Evolutionary transitions in controls reconcile adaptation with continuity of evolution

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6 Scopus citations


Evolution proceeds by accumulating functional solutions, necessarily forming an uninterrupted lineage from past solutions of ancestors to the current design of extant forms. At the population level, this process requires an organismal architecture in which the maintenance of local adaptation does not preclude the ability to innovate in the same traits and their continuous evolution. Representing complex traits as networks enables us to visualize a fundamental principle that resolves tension between adaptation and continuous evolution: phenotypic states encompassing adaptations traverse the continuous multi-layered landscape of past physical, developmental and functional associations among traits. The key concept that captures such traversing is network controllability – the ability to move a network from one state into another while maintaining its functionality (reflecting evolvability) and to efficiently propagate information or products through the network within a phenotypic state (maintaining its robustness). Here I suggest that transitions in network controllability – specifically in the topology of controls – help to explain how robustness and evolvability are balanced during evolution. I will focus on evolutionary transitions in degeneracy of metabolic networks – a ubiquitous property of phenotypic robustness where distinct pathways achieve the same end product – to suggest that associated changes in network controls is a common rule underlying phenomena as distinct as phenotypic plasticity, organismal accommodation of novelties, genetic assimilation, and macroevolutionary diversification. Capitalizing on well understood principles by which network structure translates into function of control nodes, I show that accumulating redundancy in one type of network controls inevitably leads to the emergence of another type of controls, forming evolutionary cycles of network controllability that, ultimately, reconcile local adaptation with continuity of evolution.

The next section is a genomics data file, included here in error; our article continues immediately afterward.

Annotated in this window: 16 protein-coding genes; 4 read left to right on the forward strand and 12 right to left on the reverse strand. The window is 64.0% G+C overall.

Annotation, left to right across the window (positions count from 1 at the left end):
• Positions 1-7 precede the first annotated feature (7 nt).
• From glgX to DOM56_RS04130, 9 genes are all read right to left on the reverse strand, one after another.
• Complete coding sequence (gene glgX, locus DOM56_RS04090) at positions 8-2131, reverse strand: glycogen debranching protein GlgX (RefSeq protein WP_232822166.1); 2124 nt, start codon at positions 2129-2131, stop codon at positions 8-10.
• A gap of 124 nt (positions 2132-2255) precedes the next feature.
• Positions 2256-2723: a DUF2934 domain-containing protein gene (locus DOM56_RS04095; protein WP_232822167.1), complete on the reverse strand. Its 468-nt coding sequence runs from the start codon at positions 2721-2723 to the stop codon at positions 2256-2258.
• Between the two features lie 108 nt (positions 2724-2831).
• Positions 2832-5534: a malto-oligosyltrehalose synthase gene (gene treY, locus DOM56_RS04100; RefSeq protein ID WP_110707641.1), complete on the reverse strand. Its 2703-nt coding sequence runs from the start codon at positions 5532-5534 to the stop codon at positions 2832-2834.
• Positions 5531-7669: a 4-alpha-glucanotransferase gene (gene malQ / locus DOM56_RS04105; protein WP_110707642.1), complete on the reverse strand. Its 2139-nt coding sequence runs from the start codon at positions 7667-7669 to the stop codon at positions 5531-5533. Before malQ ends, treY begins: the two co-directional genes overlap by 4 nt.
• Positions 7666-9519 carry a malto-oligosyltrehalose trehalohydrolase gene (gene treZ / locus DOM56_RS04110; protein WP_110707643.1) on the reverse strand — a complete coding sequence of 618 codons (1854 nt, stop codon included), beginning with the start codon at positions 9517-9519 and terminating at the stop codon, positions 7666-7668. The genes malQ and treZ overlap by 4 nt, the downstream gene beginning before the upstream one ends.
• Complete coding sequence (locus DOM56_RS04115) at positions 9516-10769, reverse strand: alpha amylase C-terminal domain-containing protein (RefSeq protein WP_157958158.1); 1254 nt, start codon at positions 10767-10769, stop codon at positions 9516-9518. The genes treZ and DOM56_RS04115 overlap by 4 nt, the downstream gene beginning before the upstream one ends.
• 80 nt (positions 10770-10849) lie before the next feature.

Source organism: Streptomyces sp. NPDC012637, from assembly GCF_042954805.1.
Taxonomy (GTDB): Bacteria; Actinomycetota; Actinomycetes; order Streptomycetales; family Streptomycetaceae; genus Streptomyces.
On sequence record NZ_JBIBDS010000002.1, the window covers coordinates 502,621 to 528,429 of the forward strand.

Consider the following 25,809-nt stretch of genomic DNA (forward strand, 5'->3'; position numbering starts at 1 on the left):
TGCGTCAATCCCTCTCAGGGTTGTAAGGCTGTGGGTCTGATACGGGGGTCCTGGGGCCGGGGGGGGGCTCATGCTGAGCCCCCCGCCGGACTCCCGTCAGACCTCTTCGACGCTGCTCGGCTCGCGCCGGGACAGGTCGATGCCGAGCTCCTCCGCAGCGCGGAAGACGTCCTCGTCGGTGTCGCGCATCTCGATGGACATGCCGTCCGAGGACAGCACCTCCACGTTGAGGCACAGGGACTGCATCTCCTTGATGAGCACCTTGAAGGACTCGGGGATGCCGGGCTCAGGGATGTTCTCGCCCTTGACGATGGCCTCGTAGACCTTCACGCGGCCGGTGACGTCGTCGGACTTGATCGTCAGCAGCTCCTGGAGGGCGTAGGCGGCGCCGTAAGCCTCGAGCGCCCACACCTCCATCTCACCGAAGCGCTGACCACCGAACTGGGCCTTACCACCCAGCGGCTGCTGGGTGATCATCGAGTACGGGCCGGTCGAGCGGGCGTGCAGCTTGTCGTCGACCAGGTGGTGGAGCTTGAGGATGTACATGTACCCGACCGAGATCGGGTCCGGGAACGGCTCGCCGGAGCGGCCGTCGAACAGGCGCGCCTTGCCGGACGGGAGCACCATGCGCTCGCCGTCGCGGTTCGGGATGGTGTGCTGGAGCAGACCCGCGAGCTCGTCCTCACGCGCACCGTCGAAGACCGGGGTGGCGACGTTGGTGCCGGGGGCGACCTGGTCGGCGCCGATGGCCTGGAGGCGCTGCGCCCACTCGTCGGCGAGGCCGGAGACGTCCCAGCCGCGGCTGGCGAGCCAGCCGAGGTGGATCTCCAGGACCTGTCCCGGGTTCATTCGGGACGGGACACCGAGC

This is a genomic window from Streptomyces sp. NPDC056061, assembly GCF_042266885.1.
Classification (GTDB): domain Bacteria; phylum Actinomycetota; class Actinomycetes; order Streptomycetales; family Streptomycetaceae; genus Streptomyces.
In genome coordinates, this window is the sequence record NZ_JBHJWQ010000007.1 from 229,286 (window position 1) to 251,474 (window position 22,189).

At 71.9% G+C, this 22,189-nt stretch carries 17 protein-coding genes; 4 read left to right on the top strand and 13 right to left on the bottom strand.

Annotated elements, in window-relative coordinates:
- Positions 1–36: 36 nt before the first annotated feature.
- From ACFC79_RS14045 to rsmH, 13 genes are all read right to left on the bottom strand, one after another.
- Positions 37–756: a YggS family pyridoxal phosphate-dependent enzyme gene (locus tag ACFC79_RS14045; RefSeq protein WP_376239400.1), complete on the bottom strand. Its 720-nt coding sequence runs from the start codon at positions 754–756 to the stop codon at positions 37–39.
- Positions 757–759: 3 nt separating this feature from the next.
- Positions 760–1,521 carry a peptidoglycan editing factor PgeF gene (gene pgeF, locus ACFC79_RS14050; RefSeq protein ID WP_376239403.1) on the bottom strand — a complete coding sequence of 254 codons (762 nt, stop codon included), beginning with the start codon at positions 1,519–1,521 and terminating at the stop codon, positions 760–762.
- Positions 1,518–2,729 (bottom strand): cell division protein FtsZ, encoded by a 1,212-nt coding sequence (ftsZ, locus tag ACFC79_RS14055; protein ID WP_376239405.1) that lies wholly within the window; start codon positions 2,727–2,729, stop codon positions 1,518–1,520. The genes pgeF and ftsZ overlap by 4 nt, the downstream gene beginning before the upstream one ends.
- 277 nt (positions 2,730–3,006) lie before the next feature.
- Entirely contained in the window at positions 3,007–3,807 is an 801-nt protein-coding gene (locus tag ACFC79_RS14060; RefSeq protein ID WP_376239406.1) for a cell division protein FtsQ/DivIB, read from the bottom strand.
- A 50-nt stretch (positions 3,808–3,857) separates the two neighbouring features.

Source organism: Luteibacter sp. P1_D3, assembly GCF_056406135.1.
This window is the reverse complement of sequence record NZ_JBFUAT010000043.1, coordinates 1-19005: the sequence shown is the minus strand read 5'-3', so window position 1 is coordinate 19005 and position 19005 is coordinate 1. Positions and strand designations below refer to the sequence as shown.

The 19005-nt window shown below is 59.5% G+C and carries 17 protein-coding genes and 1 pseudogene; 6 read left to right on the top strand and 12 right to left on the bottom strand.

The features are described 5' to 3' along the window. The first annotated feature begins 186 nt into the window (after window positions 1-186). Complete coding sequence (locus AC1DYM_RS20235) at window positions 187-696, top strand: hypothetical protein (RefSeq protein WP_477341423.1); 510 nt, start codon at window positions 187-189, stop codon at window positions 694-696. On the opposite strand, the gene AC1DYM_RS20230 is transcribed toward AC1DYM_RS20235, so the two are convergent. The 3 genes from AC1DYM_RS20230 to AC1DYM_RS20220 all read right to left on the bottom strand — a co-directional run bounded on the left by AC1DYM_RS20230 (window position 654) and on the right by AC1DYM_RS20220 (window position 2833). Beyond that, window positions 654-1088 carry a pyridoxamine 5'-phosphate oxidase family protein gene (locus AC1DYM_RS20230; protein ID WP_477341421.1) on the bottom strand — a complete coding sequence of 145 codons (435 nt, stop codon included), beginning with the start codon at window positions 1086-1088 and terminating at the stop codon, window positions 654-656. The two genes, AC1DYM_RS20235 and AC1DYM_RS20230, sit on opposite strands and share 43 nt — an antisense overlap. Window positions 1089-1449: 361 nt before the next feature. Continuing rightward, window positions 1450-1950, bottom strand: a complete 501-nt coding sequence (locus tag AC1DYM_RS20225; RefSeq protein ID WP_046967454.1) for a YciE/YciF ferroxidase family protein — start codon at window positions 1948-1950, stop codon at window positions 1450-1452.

Original languageEnglish (US)
Pages (from-to)36-45
Number of pages10
JournalSeminars in Cell and Developmental Biology
StatePublished - Apr 2019


  • Controllability
  • Degeneracy
  • Evolvability
  • Innovation
  • Metabolic network
  • Robustness

ASJC Scopus subject areas

  • Developmental Biology
  • Cell Biology


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